Finally, the goalie matchup. A pair of Canadian netminders. Dillon Ward, now a pro and national team veteran who will be in net for Waterdogs. Brett Dobson, the young up and comer, and the future of Team Canada in net who was one of the top goalies in the PLL this year for the Archers.

It may seem like an unusual stat, but no goalie in the league created more goals this year than Dobson. Meaning that he, off a save, started play the other direction that ended with a goal more than anyone else. Dobson created 10 goals this year, seven off clean saves and three of messy saves. That figures into the Archers transition prowess as mentioned above. He created 25 shots by being aggressive off the save and throwing quick outlets to that rope unit that loves to run in transition. The only goalies with a better save percentage this year were Blaze Riorden and Ward (and Ward played in four fewer games). The only goalie to make more saves was Riorden, and Dobson led the PLL in Scores Against Average. Dobson only played half the Archers game in Salt Lake City as the Archers playoff seed was set, and in his half he was at 57% with 8 saves. In the full meeting back in Dallas, Dobson made 15 saves but the Archers surrendered 18 goals. It was one of three games where Dobson went under 50% this year. Ward missed time this year, but not with injury. He was wrapping up the NLL season, then was away on paternity leave, so he only appeared in six games. But in those games, he made a case for goalie of the year, and may have won it with a full season of games. He was over 60% in those six regular season games. He’s at 65% in two playoff games. He’s coming off a 13 saves, 72% performance against what was the best offense in the PLL this year, the Cannons. Where the Archers may be able to attack is the rebound and loose ball game. Ward has made 116 saves this season, 82 of them have been messy. With his high arc and playstyle, rebounds may be there to be had.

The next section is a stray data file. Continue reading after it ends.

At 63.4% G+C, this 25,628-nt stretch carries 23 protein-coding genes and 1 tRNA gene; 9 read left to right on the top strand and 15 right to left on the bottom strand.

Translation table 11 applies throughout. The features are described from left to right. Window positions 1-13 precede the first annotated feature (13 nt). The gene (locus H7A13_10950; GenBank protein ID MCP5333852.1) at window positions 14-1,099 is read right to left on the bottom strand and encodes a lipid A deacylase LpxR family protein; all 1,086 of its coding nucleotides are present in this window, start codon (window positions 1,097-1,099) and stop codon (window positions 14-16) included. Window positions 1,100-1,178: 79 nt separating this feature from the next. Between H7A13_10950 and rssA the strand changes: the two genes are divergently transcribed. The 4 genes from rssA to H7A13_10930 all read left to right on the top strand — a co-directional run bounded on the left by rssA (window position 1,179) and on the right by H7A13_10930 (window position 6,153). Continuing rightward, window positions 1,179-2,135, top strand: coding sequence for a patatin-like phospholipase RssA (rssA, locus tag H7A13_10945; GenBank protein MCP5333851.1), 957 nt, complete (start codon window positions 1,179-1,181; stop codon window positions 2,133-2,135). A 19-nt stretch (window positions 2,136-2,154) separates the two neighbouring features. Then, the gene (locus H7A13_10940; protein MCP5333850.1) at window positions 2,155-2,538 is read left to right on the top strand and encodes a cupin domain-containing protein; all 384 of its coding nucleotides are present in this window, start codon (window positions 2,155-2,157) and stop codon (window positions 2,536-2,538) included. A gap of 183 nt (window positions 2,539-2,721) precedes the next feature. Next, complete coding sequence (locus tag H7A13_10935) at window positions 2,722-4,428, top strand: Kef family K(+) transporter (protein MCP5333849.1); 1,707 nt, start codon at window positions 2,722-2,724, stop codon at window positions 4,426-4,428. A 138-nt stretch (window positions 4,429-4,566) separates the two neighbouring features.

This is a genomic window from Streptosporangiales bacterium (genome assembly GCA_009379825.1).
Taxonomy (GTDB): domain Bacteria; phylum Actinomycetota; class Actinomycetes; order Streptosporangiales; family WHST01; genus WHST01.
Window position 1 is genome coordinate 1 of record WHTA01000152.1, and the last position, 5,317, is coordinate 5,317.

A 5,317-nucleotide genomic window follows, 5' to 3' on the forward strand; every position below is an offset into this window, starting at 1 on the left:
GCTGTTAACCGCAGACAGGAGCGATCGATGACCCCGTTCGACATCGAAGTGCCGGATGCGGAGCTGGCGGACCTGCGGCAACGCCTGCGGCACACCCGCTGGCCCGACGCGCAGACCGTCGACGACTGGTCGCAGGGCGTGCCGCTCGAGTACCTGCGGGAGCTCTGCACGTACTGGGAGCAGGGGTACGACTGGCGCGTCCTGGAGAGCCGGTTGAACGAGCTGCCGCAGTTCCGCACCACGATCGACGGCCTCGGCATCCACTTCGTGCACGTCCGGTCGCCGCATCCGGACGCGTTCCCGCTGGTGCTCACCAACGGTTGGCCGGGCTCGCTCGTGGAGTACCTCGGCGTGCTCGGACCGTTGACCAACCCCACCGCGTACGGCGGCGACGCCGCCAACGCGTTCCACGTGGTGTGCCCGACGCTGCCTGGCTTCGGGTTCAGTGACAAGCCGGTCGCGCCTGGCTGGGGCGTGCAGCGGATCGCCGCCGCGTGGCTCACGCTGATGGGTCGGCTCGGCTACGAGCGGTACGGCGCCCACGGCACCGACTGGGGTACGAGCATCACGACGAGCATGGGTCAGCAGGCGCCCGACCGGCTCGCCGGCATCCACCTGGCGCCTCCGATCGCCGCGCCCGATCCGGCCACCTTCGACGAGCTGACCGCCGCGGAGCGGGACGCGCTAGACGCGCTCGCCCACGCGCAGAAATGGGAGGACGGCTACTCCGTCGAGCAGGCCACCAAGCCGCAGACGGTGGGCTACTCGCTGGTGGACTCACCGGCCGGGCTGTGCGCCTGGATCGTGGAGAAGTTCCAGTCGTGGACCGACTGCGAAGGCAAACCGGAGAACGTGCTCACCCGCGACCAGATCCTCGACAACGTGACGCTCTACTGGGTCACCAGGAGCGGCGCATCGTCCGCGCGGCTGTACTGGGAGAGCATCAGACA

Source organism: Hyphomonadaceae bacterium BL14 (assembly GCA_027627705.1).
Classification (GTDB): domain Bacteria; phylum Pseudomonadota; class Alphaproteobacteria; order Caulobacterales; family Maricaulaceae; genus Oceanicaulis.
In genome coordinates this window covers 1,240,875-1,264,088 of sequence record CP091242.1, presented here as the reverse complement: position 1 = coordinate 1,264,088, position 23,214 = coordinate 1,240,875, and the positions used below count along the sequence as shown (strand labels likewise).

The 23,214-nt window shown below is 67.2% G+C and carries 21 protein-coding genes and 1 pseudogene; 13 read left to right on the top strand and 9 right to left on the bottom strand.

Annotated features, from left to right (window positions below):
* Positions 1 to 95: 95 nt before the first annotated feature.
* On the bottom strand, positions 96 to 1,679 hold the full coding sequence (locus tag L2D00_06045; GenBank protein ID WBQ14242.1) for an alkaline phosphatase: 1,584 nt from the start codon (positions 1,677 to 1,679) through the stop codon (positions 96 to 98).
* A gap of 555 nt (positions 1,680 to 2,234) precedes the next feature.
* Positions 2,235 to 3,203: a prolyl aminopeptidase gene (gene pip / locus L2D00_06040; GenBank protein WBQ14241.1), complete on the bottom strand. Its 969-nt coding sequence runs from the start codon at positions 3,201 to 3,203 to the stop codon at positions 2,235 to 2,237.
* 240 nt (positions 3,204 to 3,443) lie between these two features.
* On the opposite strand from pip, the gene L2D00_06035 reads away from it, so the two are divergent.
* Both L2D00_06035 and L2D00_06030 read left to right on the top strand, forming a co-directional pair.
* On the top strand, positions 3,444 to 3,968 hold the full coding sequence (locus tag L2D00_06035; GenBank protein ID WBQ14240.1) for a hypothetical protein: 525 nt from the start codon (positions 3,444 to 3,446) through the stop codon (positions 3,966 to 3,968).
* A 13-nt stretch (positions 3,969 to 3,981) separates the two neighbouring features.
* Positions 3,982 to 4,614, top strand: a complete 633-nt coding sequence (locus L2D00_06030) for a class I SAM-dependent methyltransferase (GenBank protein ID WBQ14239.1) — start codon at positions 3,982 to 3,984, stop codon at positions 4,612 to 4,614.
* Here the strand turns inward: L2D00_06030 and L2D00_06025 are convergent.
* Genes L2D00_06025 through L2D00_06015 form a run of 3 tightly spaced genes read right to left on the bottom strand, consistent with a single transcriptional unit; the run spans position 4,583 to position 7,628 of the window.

The Pick

Where does that all shake out? Who knows. Sorry. It’s a tough call. This feels like another close game in the making. The playoffs have had their share of lopsided scores, but these two teams have delivered a classic in both prior meetings, these feels like the latest installment.

The Waterdogs defensive possessions end in a surrendered goal 24.2% of the time, the best mark in the PLL. The Archers defensive possessions end in a surrendered goal 25.1% of the time, second best in the league. On the other end, 38% of the Waterdogs offensive possessions end with them committing a turnover, best in the PLL. For Archers, it’s 40.4%, second best in the PLL. Add that up and it tells both these teams are not going to be out there beating themselves. Goals will have to be earned, and turnovers will be magnified.

I’m looking for another close game, possibly even an overtime affair, to settle the series between these two. With it being that tight, I’m going to take the goals. Archers +1.5 is the pick, and the game goes over.